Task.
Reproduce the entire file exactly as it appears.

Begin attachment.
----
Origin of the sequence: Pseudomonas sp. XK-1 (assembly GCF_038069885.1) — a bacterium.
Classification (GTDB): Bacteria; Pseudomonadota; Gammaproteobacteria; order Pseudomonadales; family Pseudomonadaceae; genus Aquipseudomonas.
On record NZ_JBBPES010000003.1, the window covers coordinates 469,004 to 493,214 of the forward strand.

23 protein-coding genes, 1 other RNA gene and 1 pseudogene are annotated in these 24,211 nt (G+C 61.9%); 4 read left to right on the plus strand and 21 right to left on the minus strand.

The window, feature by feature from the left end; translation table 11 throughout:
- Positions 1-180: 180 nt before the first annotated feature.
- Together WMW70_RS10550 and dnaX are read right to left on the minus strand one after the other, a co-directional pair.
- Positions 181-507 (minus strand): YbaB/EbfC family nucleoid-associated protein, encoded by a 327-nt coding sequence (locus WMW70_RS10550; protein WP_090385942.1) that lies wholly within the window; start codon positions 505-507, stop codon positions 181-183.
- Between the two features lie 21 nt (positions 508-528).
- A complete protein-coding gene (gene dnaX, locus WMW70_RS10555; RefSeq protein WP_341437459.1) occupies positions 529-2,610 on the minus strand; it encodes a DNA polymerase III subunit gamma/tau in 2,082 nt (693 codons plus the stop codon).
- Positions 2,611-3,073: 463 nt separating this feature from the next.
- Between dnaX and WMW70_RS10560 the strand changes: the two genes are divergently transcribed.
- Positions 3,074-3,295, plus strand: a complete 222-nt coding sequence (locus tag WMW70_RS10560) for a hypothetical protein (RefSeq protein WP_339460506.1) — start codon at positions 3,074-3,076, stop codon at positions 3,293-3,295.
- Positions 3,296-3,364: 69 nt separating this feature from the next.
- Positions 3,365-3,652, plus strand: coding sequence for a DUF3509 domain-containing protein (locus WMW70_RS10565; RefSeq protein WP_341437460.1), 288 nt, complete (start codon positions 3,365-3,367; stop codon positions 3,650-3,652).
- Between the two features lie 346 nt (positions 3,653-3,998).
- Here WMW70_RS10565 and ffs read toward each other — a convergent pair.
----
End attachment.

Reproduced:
Origin of the sequence: Pseudomonas sp. XK-1 (assembly GCF_038069885.1) — a bacterium.
Classification (GTDB): Bacteria; Pseudomonadota; Gammaproteobacteria; order Pseudomonadales; family Pseudomonadaceae; genus Aquipseudomonas.
On record NZ_JBBPES010000003.1, the window covers coordinates 469,004 to 493,214 of the forward strand.

23 protein-coding genes, 1 other RNA gene and 1 pseudogene are annotated in these 24,211 nt (G+C 61.9%); 4 read left to right on the plus strand and 21 right to left on the minus strand.

The window, feature by feature from the left end; translation table 11 throughout:
- Positions 1-180: 180 nt before the first annotated feature.
- Together WMW70_RS10550 and dnaX are read right to left on the minus strand one after the other, a co-directional pair.
- Positions 181-507 (minus strand): YbaB/EbfC family nucleoid-associated protein, encoded by a 327-nt coding sequence (locus WMW70_RS10550; protein WP_090385942.1) that lies wholly within the window; start codon positions 505-507, stop codon positions 181-183.
- Between the two features lie 21 nt (positions 508-528).
- A complete protein-coding gene (gene dnaX, locus WMW70_RS10555; RefSeq protein WP_341437459.1) occupies positions 529-2,610 on the minus strand; it encodes a DNA polymerase III subunit gamma/tau in 2,082 nt (693 codons plus the stop codon).
- Positions 2,611-3,073: 463 nt separating this feature from the next.
- Between dnaX and WMW70_RS10560 the strand changes: the two genes are divergently transcribed.
- Positions 3,074-3,295, plus strand: a complete 222-nt coding sequence (locus tag WMW70_RS10560) for a hypothetical protein (RefSeq protein WP_339460506.1) — start codon at positions 3,074-3,076, stop codon at positions 3,293-3,295.
- Positions 3,296-3,364: 69 nt separating this feature from the next.
- Positions 3,365-3,652, plus strand: coding sequence for a DUF3509 domain-containing protein (locus WMW70_RS10565; RefSeq protein WP_341437460.1), 288 nt, complete (start codon positions 3,365-3,367; stop codon positions 3,650-3,652).
- Between the two features lie 346 nt (positions 3,653-3,998).
- Here WMW70_RS10565 and ffs read toward each other — a convergent pair.